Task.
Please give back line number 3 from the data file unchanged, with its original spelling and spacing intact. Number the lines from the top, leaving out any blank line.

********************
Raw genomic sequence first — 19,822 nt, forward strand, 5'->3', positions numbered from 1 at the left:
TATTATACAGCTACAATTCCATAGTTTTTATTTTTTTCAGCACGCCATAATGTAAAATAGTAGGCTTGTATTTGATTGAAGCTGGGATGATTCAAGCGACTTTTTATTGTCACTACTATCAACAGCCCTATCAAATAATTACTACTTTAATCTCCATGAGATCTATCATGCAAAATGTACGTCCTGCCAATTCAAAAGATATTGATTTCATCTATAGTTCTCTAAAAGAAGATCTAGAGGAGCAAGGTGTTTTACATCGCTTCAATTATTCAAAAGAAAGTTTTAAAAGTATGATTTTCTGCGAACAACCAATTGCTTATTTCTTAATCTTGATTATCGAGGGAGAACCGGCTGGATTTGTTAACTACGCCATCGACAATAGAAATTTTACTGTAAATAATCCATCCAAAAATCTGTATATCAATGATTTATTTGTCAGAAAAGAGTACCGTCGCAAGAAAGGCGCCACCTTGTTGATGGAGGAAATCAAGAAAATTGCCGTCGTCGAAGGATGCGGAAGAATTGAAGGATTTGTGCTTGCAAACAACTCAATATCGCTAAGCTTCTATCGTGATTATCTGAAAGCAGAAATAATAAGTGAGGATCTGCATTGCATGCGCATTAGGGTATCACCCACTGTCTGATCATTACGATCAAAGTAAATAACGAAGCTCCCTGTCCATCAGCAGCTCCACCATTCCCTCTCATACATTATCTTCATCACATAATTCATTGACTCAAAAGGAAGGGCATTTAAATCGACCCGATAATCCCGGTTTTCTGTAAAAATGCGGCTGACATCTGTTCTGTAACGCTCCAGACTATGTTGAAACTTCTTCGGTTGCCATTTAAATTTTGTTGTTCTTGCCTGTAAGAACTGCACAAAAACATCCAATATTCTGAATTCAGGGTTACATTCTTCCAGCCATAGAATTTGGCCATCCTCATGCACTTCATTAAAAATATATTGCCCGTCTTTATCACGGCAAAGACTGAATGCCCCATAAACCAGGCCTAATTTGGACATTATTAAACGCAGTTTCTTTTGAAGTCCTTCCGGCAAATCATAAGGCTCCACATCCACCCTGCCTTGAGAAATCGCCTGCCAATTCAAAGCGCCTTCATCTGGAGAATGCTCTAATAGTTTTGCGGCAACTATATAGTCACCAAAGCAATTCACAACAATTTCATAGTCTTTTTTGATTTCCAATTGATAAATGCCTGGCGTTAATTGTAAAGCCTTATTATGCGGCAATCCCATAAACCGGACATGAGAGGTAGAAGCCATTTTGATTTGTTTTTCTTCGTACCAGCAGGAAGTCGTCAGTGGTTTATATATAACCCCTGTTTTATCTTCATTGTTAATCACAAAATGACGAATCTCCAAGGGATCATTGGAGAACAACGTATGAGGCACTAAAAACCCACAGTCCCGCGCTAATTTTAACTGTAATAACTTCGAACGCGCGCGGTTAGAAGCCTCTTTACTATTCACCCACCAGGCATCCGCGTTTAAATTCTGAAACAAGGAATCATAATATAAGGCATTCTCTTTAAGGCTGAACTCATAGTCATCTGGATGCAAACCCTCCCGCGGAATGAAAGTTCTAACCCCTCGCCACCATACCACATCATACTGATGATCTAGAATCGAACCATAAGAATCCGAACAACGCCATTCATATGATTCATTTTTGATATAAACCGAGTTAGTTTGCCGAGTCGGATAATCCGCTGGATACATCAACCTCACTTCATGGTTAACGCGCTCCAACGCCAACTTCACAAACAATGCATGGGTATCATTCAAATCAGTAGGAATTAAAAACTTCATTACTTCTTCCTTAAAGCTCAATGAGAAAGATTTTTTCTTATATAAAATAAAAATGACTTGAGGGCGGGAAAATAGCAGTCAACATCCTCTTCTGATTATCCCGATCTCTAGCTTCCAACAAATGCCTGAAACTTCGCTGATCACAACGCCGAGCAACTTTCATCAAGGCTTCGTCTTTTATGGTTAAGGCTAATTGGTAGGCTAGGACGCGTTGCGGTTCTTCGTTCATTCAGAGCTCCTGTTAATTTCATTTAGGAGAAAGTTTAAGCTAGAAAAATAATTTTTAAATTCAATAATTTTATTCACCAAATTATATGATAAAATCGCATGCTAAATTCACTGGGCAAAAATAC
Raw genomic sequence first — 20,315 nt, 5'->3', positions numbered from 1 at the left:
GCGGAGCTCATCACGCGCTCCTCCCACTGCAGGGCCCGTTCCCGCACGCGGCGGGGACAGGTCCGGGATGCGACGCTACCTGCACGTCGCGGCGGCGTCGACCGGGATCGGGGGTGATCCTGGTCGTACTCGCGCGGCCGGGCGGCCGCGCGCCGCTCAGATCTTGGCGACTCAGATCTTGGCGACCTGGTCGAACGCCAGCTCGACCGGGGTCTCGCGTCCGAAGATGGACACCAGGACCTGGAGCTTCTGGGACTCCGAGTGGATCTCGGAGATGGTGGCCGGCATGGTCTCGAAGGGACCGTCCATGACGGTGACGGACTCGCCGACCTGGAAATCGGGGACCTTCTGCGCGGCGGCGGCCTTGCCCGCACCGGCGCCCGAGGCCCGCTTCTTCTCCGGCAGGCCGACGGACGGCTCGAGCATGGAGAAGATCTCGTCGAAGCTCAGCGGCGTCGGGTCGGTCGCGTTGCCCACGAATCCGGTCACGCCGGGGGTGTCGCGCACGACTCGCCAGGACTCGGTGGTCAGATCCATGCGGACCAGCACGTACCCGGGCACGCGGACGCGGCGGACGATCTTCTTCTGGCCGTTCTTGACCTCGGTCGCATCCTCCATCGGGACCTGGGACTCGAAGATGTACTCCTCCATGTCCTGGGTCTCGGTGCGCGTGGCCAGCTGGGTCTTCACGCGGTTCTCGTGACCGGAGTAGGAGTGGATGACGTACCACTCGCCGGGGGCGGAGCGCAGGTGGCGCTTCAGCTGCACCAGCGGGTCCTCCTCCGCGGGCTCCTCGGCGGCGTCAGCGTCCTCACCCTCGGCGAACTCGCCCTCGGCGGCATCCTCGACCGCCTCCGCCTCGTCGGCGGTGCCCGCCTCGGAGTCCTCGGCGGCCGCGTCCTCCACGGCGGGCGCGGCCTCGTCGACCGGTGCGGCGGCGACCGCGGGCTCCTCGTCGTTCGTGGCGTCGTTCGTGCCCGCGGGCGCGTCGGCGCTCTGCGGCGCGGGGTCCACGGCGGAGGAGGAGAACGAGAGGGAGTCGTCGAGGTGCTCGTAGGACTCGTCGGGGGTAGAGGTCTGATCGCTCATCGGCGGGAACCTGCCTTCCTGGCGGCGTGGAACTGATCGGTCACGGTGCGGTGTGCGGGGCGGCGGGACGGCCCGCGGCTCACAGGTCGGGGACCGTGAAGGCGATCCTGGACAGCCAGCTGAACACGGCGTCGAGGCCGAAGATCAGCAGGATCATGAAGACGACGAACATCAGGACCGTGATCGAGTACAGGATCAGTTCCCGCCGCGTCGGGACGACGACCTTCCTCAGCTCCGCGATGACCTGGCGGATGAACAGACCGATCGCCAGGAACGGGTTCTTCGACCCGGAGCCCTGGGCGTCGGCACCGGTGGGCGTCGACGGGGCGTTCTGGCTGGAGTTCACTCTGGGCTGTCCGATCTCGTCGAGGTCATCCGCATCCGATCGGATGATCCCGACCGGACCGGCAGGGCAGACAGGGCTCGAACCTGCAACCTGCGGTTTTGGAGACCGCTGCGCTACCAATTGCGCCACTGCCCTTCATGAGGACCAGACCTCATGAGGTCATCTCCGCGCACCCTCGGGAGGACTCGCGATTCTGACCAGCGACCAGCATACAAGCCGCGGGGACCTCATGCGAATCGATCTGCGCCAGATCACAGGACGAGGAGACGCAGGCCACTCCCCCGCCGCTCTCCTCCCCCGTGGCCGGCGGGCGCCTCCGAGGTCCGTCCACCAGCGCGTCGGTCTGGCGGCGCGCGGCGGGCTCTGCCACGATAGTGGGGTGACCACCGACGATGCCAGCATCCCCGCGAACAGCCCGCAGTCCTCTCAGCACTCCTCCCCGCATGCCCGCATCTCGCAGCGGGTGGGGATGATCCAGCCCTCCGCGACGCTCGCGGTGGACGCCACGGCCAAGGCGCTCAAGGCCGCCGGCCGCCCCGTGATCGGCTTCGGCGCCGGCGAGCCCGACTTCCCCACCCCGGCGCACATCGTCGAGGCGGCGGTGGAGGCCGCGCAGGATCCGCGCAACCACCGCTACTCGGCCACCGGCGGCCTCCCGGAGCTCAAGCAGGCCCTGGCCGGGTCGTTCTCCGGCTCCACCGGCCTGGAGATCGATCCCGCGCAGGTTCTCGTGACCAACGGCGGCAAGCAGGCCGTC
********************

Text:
Raw genomic sequence first — 20,315 nt, 5'->3', positions numbered from 1 at the left: